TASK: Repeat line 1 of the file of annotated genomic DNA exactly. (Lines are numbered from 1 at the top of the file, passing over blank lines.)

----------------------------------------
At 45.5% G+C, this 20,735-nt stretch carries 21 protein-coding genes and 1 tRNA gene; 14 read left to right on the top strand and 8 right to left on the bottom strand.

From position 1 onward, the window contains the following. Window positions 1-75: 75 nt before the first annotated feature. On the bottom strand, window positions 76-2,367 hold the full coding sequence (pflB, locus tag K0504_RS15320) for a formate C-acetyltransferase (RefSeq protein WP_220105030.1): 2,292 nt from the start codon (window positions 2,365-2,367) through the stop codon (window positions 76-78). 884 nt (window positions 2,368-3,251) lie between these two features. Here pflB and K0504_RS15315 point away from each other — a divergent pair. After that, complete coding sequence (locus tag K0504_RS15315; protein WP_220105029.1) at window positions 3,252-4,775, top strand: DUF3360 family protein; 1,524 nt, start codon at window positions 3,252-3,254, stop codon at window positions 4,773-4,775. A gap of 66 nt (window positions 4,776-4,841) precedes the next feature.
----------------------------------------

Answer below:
At 45.5% G+C, this 20,735-nt stretch carries 21 protein-coding genes and 1 tRNA gene; 14 read left to right on the top strand and 8 right to left on the bottom strand.